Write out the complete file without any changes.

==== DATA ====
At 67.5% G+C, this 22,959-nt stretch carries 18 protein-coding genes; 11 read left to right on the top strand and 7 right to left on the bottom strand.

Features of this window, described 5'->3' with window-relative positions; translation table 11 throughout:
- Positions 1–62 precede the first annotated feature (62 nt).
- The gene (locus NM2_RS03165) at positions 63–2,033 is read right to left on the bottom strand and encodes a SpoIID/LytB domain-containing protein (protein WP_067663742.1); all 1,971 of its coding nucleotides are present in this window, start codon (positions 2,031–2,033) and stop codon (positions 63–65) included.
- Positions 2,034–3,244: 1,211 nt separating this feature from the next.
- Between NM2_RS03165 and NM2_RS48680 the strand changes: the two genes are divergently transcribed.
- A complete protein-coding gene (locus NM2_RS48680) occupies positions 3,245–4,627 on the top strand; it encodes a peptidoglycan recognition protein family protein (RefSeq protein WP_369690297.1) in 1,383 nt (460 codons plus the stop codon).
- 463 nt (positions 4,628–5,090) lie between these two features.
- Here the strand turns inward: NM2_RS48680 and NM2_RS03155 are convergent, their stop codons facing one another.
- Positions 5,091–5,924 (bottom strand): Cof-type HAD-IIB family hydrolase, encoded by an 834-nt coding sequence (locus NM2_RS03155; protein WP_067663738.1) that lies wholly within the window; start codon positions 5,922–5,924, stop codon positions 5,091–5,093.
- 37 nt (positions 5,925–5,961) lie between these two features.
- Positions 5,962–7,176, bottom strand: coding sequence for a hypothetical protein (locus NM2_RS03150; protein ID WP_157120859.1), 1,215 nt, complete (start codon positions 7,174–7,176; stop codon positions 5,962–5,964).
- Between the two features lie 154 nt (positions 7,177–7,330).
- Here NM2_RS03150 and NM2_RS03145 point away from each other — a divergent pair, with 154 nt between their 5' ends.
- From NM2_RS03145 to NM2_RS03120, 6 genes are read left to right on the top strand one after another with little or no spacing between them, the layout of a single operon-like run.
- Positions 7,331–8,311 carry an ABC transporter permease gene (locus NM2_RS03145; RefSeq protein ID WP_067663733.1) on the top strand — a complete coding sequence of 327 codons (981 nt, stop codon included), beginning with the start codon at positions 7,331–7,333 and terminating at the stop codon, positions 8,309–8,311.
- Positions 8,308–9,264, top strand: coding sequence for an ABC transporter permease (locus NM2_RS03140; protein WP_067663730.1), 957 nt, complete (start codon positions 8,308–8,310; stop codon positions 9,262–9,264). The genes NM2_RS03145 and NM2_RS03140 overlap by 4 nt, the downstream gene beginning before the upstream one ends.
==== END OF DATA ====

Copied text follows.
At 67.5% G+C, this 22,959-nt stretch carries 18 protein-coding genes; 11 read left to right on the top strand and 7 right to left on the bottom strand.

Features of this window, described 5'->3' with window-relative positions; translation table 11 throughout:
- Positions 1–62 precede the first annotated feature (62 nt).
- The gene (locus NM2_RS03165) at positions 63–2,033 is read right to left on the bottom strand and encodes a SpoIID/LytB domain-containing protein (protein WP_067663742.1); all 1,971 of its coding nucleotides are present in this window, start codon (positions 2,031–2,033) and stop codon (positions 63–65) included.
- Positions 2,034–3,244: 1,211 nt separating this feature from the next.
- Between NM2_RS03165 and NM2_RS48680 the strand changes: the two genes are divergently transcribed.
- A complete protein-coding gene (locus NM2_RS48680) occupies positions 3,245–4,627 on the top strand; it encodes a peptidoglycan recognition protein family protein (RefSeq protein WP_369690297.1) in 1,383 nt (460 codons plus the stop codon).
- 463 nt (positions 4,628–5,090) lie between these two features.
- Here the strand turns inward: NM2_RS48680 and NM2_RS03155 are convergent, their stop codons facing one another.
- Positions 5,091–5,924 (bottom strand): Cof-type HAD-IIB family hydrolase, encoded by an 834-nt coding sequence (locus NM2_RS03155; protein WP_067663738.1) that lies wholly within the window; start codon positions 5,922–5,924, stop codon positions 5,091–5,093.
- 37 nt (positions 5,925–5,961) lie between these two features.
- Positions 5,962–7,176, bottom strand: coding sequence for a hypothetical protein (locus NM2_RS03150; protein ID WP_157120859.1), 1,215 nt, complete (start codon positions 7,174–7,176; stop codon positions 5,962–5,964).
- Between the two features lie 154 nt (positions 7,177–7,330).
- Here NM2_RS03150 and NM2_RS03145 point away from each other — a divergent pair, with 154 nt between their 5' ends.
- From NM2_RS03145 to NM2_RS03120, 6 genes are read left to right on the top strand one after another with little or no spacing between them, the layout of a single operon-like run.
- Positions 7,331–8,311 carry an ABC transporter permease gene (locus NM2_RS03145; RefSeq protein ID WP_067663733.1) on the top strand — a complete coding sequence of 327 codons (981 nt, stop codon included), beginning with the start codon at positions 7,331–7,333 and terminating at the stop codon, positions 8,309–8,311.
- Positions 8,308–9,264, top strand: coding sequence for an ABC transporter permease (locus NM2_RS03140; protein WP_067663730.1), 957 nt, complete (start codon positions 8,308–8,310; stop codon positions 9,262–9,264). The genes NM2_RS03145 and NM2_RS03140 overlap by 4 nt, the downstream gene beginning before the upstream one ends.